The California Legislature passed several bills recently that should be of interest to Bay Area businesses. Some of these bills are still awaiting the governor’s signature, while others have been signed and will take effect on January 1, 2016. The new laws deal with numerous issues affecting California employers, including employment discrimination, arbitration clauses in employment contracts, gender pay equity, and immigration.
SB 432, signed by Governor Brown on August 10, 2015, eliminates the term “alien” from the California Labor Code. The law repeals § 1725, which defines “alien” as any individual who is not a citizen of the United States through birth or naturalization; and § 2015, which states that “aliens” receive the lowest preference for employment in public works after citizens of California and citizens of other U.S. states. The bill’s sponsor, Senator Tony Mendoza (D-Artesia), describes the term as “outdated and derogatory.”
The governor has also signed AB 987, which amends the California Fair Employment and Housing Act (FEHA), Cal. Gov’t Code § 12900 et seq., to protect employees who request a reasonable accommodation related to disability or religion. The bill originated as a response to a state appellate court decision that held that “a mere request — or even repeated requests — for an accommodation, without more” was not protected under FEHA. Rope v. Auto-Chlor System of Wash., Inc., 220 Cal.App.4th 635, 652 (Cal. App. 2d 2013). The bill amends § 12940 of the Government Code to add subsections (l)(4) and (m)(2), which prohibit employers from discriminating or retaliating against an employee for requesting an accommodation based on a disability or a religious belief or practice.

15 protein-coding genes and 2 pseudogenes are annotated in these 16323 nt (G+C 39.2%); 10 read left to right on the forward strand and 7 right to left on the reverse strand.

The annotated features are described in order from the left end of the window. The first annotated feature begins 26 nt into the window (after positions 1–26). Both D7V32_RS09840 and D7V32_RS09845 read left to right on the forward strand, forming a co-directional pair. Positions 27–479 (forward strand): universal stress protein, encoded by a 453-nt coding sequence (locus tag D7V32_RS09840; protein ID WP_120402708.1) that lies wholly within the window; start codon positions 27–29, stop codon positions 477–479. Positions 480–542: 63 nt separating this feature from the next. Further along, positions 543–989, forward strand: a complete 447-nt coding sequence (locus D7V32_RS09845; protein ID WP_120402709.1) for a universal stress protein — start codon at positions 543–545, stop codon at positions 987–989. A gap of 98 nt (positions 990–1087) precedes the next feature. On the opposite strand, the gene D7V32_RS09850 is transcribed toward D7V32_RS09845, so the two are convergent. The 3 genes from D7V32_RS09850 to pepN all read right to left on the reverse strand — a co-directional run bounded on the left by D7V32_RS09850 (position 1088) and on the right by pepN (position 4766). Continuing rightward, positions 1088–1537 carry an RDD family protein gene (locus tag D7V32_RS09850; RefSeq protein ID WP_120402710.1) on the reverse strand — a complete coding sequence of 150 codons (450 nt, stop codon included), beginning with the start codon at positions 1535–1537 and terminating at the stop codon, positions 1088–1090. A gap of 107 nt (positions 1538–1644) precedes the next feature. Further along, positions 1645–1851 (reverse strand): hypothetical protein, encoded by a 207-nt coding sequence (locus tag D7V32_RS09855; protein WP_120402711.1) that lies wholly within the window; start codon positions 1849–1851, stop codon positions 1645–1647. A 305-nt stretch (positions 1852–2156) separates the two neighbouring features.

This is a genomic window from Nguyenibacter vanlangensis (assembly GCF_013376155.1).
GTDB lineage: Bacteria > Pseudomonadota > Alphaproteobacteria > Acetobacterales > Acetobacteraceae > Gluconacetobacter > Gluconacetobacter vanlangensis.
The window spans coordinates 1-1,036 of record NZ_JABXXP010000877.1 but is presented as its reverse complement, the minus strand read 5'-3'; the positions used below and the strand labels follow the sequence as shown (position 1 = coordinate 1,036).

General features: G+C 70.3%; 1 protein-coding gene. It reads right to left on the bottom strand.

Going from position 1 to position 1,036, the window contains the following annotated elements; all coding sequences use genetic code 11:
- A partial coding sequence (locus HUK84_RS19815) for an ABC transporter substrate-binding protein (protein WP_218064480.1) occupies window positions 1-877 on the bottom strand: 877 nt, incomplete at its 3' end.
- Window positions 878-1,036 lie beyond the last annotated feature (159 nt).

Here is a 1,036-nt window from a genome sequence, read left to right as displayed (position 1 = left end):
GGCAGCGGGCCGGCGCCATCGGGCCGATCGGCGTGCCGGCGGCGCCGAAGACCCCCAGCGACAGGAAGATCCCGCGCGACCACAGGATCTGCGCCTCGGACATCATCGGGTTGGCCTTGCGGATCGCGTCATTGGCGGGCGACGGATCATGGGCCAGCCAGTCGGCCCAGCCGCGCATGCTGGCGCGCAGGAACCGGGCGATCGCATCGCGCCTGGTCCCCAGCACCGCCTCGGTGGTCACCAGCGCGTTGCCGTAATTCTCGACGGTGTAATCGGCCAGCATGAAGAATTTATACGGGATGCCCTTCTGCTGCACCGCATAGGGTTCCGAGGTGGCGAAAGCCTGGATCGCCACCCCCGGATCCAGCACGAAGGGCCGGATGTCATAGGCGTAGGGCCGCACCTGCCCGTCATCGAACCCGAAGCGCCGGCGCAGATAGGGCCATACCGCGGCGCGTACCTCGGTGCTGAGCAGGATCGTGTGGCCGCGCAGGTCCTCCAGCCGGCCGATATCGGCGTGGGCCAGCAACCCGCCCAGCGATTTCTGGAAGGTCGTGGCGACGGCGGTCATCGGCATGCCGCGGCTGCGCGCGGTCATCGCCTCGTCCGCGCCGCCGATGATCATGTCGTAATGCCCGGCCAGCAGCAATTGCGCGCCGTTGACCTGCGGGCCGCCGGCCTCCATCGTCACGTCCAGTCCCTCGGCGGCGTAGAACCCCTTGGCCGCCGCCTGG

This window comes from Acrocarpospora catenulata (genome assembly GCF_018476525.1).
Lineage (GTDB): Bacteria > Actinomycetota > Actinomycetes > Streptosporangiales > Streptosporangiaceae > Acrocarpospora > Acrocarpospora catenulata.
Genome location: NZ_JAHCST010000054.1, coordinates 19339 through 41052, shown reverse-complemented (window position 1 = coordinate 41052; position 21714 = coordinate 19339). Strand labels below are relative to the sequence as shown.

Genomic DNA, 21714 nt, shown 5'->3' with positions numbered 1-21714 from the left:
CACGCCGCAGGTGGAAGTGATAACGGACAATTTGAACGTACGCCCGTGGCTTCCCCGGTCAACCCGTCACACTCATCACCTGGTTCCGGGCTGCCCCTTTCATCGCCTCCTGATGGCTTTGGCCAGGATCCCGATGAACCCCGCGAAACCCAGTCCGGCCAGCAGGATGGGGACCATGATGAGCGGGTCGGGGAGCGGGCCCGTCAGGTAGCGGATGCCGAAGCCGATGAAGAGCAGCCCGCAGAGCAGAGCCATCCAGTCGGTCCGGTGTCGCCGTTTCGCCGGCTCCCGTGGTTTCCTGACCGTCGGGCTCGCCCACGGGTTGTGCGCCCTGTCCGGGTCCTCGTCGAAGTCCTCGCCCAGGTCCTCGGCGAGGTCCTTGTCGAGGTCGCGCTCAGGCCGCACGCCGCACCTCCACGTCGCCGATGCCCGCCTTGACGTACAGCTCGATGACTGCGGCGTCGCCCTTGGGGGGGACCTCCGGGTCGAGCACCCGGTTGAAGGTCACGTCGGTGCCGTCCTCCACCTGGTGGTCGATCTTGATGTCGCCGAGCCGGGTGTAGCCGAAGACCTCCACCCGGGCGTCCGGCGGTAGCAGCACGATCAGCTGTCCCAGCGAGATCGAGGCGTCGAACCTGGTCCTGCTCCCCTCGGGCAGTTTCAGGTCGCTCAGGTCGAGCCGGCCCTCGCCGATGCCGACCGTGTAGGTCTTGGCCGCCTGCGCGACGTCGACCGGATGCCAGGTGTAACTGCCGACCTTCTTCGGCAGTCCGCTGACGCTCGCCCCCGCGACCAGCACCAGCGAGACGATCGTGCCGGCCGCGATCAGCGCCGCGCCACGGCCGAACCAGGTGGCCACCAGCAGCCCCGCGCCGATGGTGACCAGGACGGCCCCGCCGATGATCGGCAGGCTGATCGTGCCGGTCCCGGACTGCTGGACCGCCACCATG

SB 358, which is still awaiting the governor’s signature, would require equal pay for male and female employees “for substantially similar work, when viewed as a composite of skill, effort, and responsibility, and performed under similar working conditions.” Cal. Lab. Code § 1197.5(a). Current law states that wage differentials are permissible if they are based on systems of merit, seniority, “quantity or quality of production,” or any “bona fide factor other than sex.” Id. The bill would amend this provision of the Labor Code by expanding on the “bona fide factor” language, stating that employers must apply these factors “reasonably” and stating that one or more of the listed factors must account for an employer’s “entire wage differential.”
A bill to ban mandatory arbitration agreements in employment statutes, AB 465, is also waiting for action by the governor. A wide range of contracts include provisions for mandatory arbitration of disputes. In an arbitration, a form of alternative dispute resolution, the parties to a dispute present their case to a privately retained and certified arbitrator, who will conduct a proceeding that is similar to a trial. A contract may state that an arbitrator’s decision is binding or non-binding. AB 465 would amend the Labor Code to state that employers may not require employees to agree to mandatory arbitration in an employment contract, since this would be a waiver of legal rights that is against public policy.
Business litigation attorney James G. Schwartz has advocated for the rights of Bay Area businesses and business owners for more than 38 years. Our practice covers a wide range of litigation and transactional matters. To schedule a free and confidential consultation with a knowledgeable and skilled advocate, contact us today online or at (925) 463-1073.
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